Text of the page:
For publishing, 2009 may go down as the year of the machine.
Consider Amazon’s electronic-book reader, Kindle. Though the first version launched in late 2007, a lighter, faster, cheaper version went on sale this spring. And while the online-only retailer doesn’t release sales figures for the reader itself, its cultural impact was clear by late July, when USA Today announced it would include Kindle editions in its popular weekly list of best-selling books.
With slightly less fanfare, 2009 has also seen the emergence of the Espresso book machine, which will make its New York bookstore debut this fall, having already popped up on campuses in several states. Where Kindle offers consumers a chance to buy some 350,000 books at the touch of a finger — and then read them electronically — the Espresso allows them to print a professional-looking paperback book in about the time it takes to drink a cup of coffee.
At first glance, the machines are diametrical opposites — physically, economically and philosophically. The smallest Kindle weighs 10.2 ounces. The Espresso weighs in at about 800 pounds. The cheapest Kindle costs $299. The cheapest Espresso, produced by On Demand Books of New York, goes for at least $75,000. The Kindle is all about virtual books and online transactions. The Espresso is about physical objects that consumers buy in person.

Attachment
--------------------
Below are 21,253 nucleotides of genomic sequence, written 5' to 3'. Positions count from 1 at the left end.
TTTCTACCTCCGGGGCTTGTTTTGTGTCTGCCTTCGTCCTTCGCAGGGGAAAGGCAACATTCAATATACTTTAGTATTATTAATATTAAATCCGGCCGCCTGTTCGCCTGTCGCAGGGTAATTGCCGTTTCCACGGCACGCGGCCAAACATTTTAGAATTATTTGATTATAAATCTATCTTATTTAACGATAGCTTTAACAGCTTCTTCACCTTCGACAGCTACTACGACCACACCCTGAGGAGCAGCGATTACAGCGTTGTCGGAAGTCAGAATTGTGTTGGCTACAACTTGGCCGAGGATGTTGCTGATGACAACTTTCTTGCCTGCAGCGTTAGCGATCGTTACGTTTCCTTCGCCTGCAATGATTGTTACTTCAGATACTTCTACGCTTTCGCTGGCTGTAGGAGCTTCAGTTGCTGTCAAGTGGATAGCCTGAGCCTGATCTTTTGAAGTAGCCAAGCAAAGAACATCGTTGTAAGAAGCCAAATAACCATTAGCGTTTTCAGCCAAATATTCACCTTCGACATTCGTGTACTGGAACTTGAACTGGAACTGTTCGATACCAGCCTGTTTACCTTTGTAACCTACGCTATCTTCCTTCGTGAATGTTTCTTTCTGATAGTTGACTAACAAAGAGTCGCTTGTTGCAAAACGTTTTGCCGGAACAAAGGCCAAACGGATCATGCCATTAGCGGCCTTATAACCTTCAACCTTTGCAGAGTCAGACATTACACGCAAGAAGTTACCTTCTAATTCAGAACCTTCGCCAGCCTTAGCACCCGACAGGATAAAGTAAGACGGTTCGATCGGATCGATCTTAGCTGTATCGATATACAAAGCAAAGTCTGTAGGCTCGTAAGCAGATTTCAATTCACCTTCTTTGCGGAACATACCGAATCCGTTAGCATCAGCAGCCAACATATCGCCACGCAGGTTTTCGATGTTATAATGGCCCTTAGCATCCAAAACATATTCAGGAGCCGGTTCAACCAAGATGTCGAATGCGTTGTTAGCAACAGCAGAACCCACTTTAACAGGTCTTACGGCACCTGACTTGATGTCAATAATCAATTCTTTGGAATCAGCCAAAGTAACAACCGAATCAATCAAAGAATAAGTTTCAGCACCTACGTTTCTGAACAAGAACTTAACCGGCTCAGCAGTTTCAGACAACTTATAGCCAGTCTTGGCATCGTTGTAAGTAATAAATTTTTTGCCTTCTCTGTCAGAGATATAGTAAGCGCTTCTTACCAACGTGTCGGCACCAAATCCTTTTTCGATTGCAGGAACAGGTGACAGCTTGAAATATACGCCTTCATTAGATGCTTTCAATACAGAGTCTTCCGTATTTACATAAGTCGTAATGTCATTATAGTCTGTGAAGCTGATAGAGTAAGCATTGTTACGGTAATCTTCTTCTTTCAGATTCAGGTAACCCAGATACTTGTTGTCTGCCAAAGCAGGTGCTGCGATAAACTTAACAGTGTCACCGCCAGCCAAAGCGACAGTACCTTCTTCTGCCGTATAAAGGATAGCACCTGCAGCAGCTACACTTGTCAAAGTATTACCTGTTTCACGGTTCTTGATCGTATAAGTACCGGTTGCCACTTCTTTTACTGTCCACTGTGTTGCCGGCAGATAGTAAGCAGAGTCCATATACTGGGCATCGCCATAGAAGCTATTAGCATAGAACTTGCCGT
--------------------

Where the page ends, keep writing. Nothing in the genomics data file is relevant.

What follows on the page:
Yet Wharton faculty who follow the complicated, emotionally fraught subject of how we buy and sell literature say the two devices share something even more important: A role in upending longstanding customs in the slow-to-change business of publishing.
In an industry where inventory problems and overprinting of books is a perennial money drain, the Espresso’s premise — not paying production costs until a reader buys a copy — is a revolution. And in a business where the cumbersome task of routing books to your local bookstore has been a continuing burden — not to mention a risk, since the book may be sitting on the shelf for years — the idea of cutting out the supply chain represents a major development.